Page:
Contractor Hold Back

We’re done, finished, but I thought this is important enough to reiterate with several more tags so when people search, they will read this.

NEVER PAY THE CONTRACTOR IN FULL BEFORE THE WORK IS DONE. The horror stories are endless (yes, one of our AH’s customer did just that!). In Canada, you legally have the right to hold back 10%. The contractor may try to finesse it differently, but 10% is the deal. Substantial finish is the wording, but you really need to be satisfied. So if your contractor has been lying and perhaps not finishing as quickly as he had indicated, your hold back is your ONLY leverage.

Before you pay out, wait 45 days after the last work has been done on your place and contact your lawyer to ensure there are no liens against your house. A lien can be put on by anyone the contractor owes money to on your behalf (yes, this is true even though you have paid the contractor). Excerpt from the Toronto Home Builders Association Renovation Guide: “The Construction Lien Act allows you to withhold 10 per cent of the cost for 45 days following substantial completion of the project. This protects you if the renovator fails to pay all the subcontractors and suppliers, and is not related to ensuring that the job is done right.” Ironically our contractor is also a member of both associations!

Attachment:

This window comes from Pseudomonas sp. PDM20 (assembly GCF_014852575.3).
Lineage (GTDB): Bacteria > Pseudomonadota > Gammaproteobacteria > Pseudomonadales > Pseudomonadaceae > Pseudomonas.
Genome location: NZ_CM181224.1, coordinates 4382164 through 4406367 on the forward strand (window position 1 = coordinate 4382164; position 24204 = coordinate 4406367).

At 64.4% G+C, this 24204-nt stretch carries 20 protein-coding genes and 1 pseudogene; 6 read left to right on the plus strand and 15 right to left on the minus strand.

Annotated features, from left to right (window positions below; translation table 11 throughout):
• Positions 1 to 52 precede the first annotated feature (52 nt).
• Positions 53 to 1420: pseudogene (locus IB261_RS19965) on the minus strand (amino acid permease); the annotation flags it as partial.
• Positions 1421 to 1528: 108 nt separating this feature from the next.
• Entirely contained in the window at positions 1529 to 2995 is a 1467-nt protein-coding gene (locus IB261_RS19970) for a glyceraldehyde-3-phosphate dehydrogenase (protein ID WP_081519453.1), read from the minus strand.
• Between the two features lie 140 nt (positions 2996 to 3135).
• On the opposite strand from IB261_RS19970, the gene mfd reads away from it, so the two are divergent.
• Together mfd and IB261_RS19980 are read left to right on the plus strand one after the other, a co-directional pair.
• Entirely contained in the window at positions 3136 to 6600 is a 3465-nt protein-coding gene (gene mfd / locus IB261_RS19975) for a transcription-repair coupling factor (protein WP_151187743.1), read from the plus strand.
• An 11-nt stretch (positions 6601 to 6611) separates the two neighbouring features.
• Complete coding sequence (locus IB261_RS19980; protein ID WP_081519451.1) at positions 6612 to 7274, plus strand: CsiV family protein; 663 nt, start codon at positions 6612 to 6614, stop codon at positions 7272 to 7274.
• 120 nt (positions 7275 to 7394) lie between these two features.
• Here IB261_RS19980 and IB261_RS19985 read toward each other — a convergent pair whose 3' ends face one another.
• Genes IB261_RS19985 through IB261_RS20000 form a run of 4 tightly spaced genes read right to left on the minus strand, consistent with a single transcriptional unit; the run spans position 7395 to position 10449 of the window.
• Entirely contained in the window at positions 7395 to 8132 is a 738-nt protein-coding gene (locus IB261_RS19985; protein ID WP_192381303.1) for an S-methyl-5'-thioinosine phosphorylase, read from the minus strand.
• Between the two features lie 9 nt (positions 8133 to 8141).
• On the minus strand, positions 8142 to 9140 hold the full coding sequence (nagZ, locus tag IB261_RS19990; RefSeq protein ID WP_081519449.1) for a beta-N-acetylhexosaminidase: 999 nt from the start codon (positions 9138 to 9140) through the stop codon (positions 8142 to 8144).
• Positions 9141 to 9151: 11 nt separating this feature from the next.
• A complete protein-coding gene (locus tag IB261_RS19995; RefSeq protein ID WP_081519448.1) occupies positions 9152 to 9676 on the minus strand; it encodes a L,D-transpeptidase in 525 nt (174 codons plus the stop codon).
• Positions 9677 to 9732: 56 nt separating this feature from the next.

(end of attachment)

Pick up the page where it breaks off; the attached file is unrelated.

Here is another guide: Ontario Home Builders Association

Here is another link that may be helpful: Reno Blog Spot

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4 Responses to Contractor Hold Back

  1. sylvie dirk says:

    Hi, I had some work done on my house ($5000). My contractor
    put his invoice in my mailbox on Nov 22 with no payment due date.
    The actual work was finished two weeks later. I intended to pay the
    contractor 30 days after end of work, though we had never discussed
    payment timelines. On Dec 22, the contractor e-mailed me telling me
    that though he had forgotten to write on the invoice that payment
    was due in two weeks (from invoice), my payment was two weeks
    overdue. I explained that I would pay 30 days from the last day of
    work. In his last e-mail, the contractor states that the due date
    of the payment was Dec 22 and that payment in full must be recieved
    by him by January 3rd or he will charge interest on the full amount
    from Nov 22. See excerp below in bold… PAST DUE PAYMENT $XXXX DUE
    DATE WAS DEC.22, 2010. I MUST RECEIVE FULL PAYMENT BEFORE JAN. 3RD.
    2011. AFTER THIS DATE I WILL BE CHARGING INTEREST FOR EVERYDAY LATE
    STARTING FROM NOV. 22ND. 2010 SD

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